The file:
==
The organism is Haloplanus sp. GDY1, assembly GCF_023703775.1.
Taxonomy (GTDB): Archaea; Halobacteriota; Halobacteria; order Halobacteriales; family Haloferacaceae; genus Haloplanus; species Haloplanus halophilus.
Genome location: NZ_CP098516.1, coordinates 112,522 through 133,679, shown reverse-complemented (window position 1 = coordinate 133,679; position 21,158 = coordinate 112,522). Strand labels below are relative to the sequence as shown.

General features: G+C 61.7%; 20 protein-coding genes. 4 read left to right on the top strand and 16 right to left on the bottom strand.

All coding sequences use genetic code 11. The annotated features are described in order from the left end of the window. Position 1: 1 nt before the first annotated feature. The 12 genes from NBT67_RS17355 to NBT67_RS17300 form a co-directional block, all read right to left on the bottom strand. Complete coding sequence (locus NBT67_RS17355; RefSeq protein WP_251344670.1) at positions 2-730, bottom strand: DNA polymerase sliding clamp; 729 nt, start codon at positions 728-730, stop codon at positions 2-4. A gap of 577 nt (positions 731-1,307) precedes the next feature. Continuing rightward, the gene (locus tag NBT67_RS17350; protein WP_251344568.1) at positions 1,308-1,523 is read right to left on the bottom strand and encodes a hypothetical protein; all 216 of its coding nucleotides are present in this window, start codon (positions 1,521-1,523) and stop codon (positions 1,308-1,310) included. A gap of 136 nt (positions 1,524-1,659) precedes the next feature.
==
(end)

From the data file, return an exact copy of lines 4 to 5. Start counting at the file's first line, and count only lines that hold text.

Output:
General features: G+C 61.7%; 20 protein-coding genes. 4 read left to right on the top strand and 16 right to left on the bottom strand.

All coding sequences use genetic code 11. The annotated features are described in order from the left end of the window. Position 1: 1 nt before the first annotated feature. The 12 genes from NBT67_RS17355 to NBT67_RS17300 form a co-directional block, all read right to left on the bottom strand. Complete coding sequence (locus NBT67_RS17355; RefSeq protein WP_251344670.1) at positions 2-730, bottom strand: DNA polymerase sliding clamp; 729 nt, start codon at positions 728-730, stop codon at positions 2-4. A gap of 577 nt (positions 731-1,307) precedes the next feature. Continuing rightward, the gene (locus tag NBT67_RS17350; protein WP_251344568.1) at positions 1,308-1,523 is read right to left on the bottom strand and encodes a hypothetical protein; all 216 of its coding nucleotides are present in this window, start codon (positions 1,521-1,523) and stop codon (positions 1,308-1,310) included. A gap of 136 nt (positions 1,524-1,659) precedes the next feature.